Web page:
Healthcare jobs are expected to grow the fastest through the next decade, according to a new report released on Thursday.
Total employment is forecast to increase by 10.8 percent, or 15.6 million jobs, between 2012 and 2022, with most of that growth in the service-providing industries, the Bureau of Labor Statistics said.
The healthcare and social assistance sector is projected to grow at an annual rate of 2.6 percent, adding 5 million jobs in the next decade and accounting for nearly one-third of the total increase in jobs.
The growth reflects, in part, the demand for healthcare workers to address the needs of an aging population.
As far as education goes, occupations that typically require a college education are expected, on average, to grow faster than those requiring a high school diploma or less.
All told, 19 of the 30 occupations projected to grow fastest will require some form of post-secondary education.
Those occupations generally had higher median wages ($57,770) in 2012 and are projected to grow faster (14 percent) than occupations that typically require a high school diploma or less ($27,670 and 9.1 percent).
In the next 10 years, the labor force will grow at a slower rate, at about a 0.5 percent clip compared with 0.7 between 2002 and 2012.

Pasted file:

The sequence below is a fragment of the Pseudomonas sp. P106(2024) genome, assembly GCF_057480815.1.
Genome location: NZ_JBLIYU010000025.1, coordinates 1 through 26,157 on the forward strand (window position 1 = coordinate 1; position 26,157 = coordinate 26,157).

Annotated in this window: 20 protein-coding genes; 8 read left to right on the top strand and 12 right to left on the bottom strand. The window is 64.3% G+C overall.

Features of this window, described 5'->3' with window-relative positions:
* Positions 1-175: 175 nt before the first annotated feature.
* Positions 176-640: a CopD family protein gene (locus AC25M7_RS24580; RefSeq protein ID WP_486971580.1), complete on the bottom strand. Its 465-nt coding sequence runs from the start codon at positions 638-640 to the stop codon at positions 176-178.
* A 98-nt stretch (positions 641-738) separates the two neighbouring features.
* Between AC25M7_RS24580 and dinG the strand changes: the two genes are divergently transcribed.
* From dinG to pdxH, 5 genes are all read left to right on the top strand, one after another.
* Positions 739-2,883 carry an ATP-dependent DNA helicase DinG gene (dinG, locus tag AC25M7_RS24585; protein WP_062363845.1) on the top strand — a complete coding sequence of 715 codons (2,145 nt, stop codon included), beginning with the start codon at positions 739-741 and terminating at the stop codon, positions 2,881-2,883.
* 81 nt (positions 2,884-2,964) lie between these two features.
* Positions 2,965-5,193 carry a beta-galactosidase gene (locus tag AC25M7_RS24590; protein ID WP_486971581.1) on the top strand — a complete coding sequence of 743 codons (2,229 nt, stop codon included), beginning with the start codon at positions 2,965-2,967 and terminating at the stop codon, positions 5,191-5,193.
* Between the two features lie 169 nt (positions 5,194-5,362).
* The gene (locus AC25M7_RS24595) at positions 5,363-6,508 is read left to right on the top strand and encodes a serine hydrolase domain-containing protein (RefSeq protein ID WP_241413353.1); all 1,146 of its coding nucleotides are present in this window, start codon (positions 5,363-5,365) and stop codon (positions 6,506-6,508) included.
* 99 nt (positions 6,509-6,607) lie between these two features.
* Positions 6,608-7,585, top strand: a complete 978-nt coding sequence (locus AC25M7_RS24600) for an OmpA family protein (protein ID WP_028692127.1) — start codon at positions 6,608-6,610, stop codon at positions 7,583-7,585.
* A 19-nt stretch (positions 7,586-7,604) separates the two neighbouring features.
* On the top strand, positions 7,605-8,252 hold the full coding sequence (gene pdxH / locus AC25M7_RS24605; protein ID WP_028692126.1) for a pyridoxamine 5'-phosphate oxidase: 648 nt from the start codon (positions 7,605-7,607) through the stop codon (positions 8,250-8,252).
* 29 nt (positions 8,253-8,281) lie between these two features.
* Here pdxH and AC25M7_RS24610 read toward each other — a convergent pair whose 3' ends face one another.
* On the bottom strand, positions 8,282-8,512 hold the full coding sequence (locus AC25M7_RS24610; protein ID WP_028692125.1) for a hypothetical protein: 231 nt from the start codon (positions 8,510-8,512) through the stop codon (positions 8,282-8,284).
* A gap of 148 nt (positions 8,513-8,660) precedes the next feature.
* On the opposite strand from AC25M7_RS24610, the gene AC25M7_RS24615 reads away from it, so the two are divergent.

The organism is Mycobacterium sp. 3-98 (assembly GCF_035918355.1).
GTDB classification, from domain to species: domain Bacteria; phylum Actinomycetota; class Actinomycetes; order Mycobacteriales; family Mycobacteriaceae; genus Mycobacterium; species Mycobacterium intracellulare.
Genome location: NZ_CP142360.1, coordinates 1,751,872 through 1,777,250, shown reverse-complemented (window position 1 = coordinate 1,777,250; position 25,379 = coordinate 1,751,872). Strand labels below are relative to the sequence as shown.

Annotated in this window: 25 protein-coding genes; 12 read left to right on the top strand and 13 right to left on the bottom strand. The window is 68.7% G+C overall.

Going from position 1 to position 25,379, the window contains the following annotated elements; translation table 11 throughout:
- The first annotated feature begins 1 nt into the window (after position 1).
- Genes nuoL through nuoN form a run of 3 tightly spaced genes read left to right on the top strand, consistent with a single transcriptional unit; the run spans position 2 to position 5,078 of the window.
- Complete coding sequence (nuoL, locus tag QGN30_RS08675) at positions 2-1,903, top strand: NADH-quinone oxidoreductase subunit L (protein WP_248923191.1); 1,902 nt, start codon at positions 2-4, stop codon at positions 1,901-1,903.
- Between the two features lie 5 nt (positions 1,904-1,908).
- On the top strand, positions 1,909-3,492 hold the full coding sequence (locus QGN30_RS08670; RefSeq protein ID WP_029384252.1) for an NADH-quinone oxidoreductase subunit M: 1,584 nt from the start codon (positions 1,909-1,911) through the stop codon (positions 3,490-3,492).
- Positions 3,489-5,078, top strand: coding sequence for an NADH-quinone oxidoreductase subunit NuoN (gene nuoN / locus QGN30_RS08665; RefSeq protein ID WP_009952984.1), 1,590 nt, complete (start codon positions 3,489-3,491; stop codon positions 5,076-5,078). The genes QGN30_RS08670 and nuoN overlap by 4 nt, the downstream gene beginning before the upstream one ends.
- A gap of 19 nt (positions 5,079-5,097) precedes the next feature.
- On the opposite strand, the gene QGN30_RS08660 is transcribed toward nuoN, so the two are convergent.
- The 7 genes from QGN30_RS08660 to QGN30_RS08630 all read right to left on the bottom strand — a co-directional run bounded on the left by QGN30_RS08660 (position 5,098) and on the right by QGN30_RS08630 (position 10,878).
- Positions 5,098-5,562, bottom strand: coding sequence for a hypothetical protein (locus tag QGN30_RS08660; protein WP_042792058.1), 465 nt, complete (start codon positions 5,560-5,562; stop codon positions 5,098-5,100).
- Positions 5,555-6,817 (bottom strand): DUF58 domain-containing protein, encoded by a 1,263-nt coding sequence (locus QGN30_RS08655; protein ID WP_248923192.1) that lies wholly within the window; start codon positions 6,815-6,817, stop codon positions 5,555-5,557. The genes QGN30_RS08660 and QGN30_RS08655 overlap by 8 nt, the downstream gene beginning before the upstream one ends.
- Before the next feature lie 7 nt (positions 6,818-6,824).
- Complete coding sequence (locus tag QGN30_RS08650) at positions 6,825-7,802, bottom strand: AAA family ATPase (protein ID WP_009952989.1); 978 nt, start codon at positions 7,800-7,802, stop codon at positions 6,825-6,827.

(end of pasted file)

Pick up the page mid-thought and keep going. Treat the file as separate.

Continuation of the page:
The overall labor force participation rate is projected to decline from 63.7 percent in 2012 to 61.6 percent in 2022, continuing the trend from the past decade.
In turn, with the help of the aging baby boom generation, workers ages 55 and older are expected to make up more than 25 percent of the labor force in 2022.
That is expected to mean slower economic growth, too.
Gross domestic product is projected to increase by 2.6 percent annually through 2022, slower than the 3 percent or higher rate often posted through the mid-2000s.
Of the 30 occupations projected to have the largest percentage increase by 2022, 14 are related to healthcare and five are related to construction.
Four major areas are projected to grow more than 20 percent, nearly double the overall growth, from 2012 to 2022: healthcare support occupations (28.1 percent), healthcare practitioners and technical occupations (21.5 percent), construction and extraction occupations (21.4 percent), and personal care and service occupations (20.9 percent).
Employment in construction is projected to grow 2.6 percent a year or by 1.6 million new jobs over the decade, the most among goods-producing sectors and third most among all major industry sectors.
Despite expected fast growth, construction sector employment in 2022 is projected to be below the peak level of 7.7 million in 2006.
Five industry sectors are projected to have decreases in employment: manufacturing (-549,500); federal government (-407,500); agriculture, forestry, fishing, and hunting (-223,500); information (-65,200); and utilities (-56,400).
Every major occupational group except farming, fishing and forestry occupations is projected to gain jobs through 2022.
Occupations that typically require an apprenticeship are projected to grow 22.2 percent from 2012 to 2022, faster than any other on-the-job training assignment.
While growth will lead to many openings, 67.2 percent are projected to come from replacement needs and are projected to exceed openings from growth.